“Imagine”: Two Perspectives on Heaven

John Lennon’s “Imagine” famously ruminates on a world where people are not fixated on heaven or an afterlife, where people do not commit atrocities in the name of religion, but instead focus on helping their fellow human beings. The first verse reads as follows:

Imagine there’s no heaven
It’s easy if you try
No hell below us
Above us only sky
Imagine all the people
Living for today

And the other stanzas express a similar sentiment. Here’s the problem I have with Lennon’s philosophy, though: I would not want people living for today. I know all the proud, hurtful, greedy actions in my past. I know all the thoughts I have had. If I were to live for today, I would live for myself. Lennon continues:

Imagine no possessions
I wonder if you can
No need for greed or hunger
A brotherhood of man
Imagine all the people sharing all the world

If it were up to me, there would be no “brotherhood.” I would be out for myself first, and the people closest to me second. Because the reality is this: as fallen beings, we do have greed. As humans bound to flesh, we do have hunger. And so long as we are fallen and physical, we will never be the altruistic, unified ideal of John Lennon. When people live for today, without any concern for tomorrow, without the guide of their conscience or the worry of future justice, the mindset produces ruthless exploiters. I think that if he had thought about the future and the possibility of being caught, Bernie Madoff would not have scammed people out of millions of dollars. The socialist dictators of Soviet Russia and China would not have exiled and executed hundreds of thousands of people.

But perhaps Lennon would argue, “What if they set aside their greed? If they set aside their hunger for power, then there would have been more peace.” Yes, say I, but that is wishful thinking. I think this song demonstrates that Lennon believed in the goodness of man and his ability to overcome negative impulses. I disagree. I believe that “[t]he heart is deceitful above all things, and desperately sick” (Jer. 17:9a), that “everyone who practices sin is a slave to sin” (John 8:34). I believe that “every healthy tree bears good fruit, but the diseased tree bears bad fruit. 18A healthy tree cannot bear bad fruit, nor can a diseased tree bear good fruit” (Matt. 7:17-18), so our inclinations toward evil indicate that we are evil at our core.

“Wait,” Lennon might say. “I’ve done good in my life. That should prove that I am a healthy tree, good at the core.” This is a result of common grace. In his book, “The Truth About Grace,” John MacArthur discusses it:

Common grace is a term theologians use to describe the goodness of God to all mankind universally. Common grace retrains sin and the effects of sin on the human race. Common grace is what keeps humanity from descending into the morass of evil that we would see if the full expression of our fallen nature were allowed to have free reign. (6)

It is only due to God’s grace that we are able to do what we call “good things.” The apostle Paul wrote that “the work of the law is written on their hearts” in reference to Gentiles (Rom. 2:15a); God has given us a conscience to guide our actions. Still, the fact that God helps us do good does not conceal nor compensate for the fact that, as a result of the Fall, we are inherently evil and as such, we are inclined to do bad. This innate evil is why I think Lennon is mistaken to wish that everyone would ignore heaven and live only for today.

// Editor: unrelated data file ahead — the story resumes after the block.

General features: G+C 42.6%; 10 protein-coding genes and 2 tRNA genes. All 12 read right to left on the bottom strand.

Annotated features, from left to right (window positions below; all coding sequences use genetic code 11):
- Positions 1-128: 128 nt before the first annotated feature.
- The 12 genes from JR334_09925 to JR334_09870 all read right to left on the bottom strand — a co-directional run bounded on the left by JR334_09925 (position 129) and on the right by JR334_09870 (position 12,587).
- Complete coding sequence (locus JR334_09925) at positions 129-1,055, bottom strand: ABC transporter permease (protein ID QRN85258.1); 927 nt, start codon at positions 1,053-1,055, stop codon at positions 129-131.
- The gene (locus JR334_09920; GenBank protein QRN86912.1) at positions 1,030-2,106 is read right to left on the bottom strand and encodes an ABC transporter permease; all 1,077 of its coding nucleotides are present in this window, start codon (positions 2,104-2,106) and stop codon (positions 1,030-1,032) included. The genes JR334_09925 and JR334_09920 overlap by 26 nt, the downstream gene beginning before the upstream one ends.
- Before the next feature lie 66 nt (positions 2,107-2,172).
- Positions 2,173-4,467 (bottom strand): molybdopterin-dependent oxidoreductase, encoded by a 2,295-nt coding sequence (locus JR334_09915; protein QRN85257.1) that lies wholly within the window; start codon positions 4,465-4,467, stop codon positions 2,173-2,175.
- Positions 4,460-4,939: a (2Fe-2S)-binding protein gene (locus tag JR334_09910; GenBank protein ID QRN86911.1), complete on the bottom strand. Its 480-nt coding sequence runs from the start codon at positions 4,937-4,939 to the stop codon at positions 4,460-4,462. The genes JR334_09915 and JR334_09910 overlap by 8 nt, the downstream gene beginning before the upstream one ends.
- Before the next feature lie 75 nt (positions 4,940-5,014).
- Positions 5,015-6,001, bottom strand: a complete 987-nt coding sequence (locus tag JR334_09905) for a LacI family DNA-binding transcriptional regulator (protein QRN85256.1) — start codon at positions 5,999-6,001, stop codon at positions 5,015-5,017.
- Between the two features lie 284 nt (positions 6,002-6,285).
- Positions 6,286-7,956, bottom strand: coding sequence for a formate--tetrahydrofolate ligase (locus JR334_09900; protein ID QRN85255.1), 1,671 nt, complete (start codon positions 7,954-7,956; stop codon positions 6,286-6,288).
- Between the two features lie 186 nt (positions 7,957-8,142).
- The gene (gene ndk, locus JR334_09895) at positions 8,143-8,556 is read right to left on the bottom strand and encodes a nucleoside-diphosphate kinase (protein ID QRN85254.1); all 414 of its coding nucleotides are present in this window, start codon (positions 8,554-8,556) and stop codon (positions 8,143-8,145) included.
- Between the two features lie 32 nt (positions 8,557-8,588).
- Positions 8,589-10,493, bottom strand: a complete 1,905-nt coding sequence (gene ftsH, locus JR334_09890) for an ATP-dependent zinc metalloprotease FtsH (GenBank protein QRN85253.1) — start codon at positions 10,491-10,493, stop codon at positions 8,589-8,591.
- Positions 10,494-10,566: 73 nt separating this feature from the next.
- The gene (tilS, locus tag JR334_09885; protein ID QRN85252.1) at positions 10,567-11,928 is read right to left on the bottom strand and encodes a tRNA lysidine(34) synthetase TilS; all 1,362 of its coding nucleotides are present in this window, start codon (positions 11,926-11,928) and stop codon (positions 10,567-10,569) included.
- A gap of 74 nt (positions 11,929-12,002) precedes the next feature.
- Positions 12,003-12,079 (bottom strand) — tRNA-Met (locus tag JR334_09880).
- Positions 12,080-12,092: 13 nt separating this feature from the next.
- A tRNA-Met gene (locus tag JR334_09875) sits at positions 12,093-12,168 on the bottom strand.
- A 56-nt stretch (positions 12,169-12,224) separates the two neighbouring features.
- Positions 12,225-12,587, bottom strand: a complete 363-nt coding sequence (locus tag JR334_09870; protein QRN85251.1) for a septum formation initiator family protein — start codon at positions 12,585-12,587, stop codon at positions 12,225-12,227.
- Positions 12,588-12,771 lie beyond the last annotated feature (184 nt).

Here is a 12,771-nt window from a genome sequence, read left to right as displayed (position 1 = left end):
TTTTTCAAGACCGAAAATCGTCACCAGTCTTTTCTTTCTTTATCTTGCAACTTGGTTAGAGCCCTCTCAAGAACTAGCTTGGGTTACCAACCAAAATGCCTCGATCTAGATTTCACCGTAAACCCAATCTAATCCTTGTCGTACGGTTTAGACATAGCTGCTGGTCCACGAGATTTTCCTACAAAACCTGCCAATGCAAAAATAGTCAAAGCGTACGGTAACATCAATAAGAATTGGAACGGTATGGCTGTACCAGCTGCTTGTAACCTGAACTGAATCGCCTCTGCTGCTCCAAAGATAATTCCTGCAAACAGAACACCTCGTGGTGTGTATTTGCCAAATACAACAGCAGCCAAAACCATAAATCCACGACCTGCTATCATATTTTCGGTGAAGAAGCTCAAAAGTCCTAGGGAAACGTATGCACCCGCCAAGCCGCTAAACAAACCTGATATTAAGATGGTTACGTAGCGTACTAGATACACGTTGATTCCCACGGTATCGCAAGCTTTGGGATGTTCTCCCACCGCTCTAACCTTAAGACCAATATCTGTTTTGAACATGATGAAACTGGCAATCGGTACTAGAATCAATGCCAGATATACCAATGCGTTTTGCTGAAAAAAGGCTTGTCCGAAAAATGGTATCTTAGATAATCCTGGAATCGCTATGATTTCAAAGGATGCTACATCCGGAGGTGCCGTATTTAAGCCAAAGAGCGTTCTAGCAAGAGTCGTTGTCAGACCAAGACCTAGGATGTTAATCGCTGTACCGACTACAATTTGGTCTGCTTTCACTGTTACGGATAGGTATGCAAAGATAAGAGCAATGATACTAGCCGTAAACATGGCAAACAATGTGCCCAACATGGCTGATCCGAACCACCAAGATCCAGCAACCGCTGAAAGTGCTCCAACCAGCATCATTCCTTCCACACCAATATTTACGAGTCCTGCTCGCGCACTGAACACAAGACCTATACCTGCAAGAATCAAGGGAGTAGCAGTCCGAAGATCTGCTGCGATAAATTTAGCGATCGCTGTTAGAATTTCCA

Thankfully, special grace is available to us–the grace God showed imperfect and flawed sinners by sending His perfect Son to die on the cross, suffering punishment for sin in our stead. Having believed that this is true, having trusted that God alone saved our souls by transferring our punishment to His Son, we turn our gaze to heaven. We are able to understand the importance of heaven. In Matthew 6:19-21, Jesus says,

19“Do not lay up for yourselves treasures on earth, where moth and rust destroy and where thieves break in and steal, 20but lay up for yourselves treasures in heaven, where neither moth nor rust destroys and where thieves do not break in and steal. 21For where your treasure is, there your heart will be also.

Jesus understood that we are governed by what we place value on. If our values pertain to earthly things, which have been corrupted and co-opted by sin, we will be driven by sin. Even if our treasures have good intent, such as being promoted in work, or earning more money for increased financial stability, they may be driven by sinful elements, such as greed in wanting more than is necessary, or pride in wanting recognition. Taken to the extreme, this results in the Madoffs and Hitlers and Stalins of this world. Furthermore, Jesus warns, anything we store up here on earth will perish in our life or upon our death. Instead we are commanded to store up treasures in heaven by working to advance God’s glory and His kingdom.

My problem with Lennon’s advocacy for the absence of heaven is this: I fear the actions of men should they decide that they only want to live for today. People who live only for today live only for themselves. Our inclination toward evil would persuade us to do many evil things, and it is only by common grace that we are not all thieves, larcenists, and murderers. The idea of heaven is a good one to keep eternity fixed in the minds of unbelievers. How best should they act in the face of looming judgment? Thankfully, God has provided Christ as a sacrifice for our sins that we might be reconciled to Him. Heaven is reality for us, one that we do not need to imagine. For His glory, we work for His kingdom and store up treasures in heaven.


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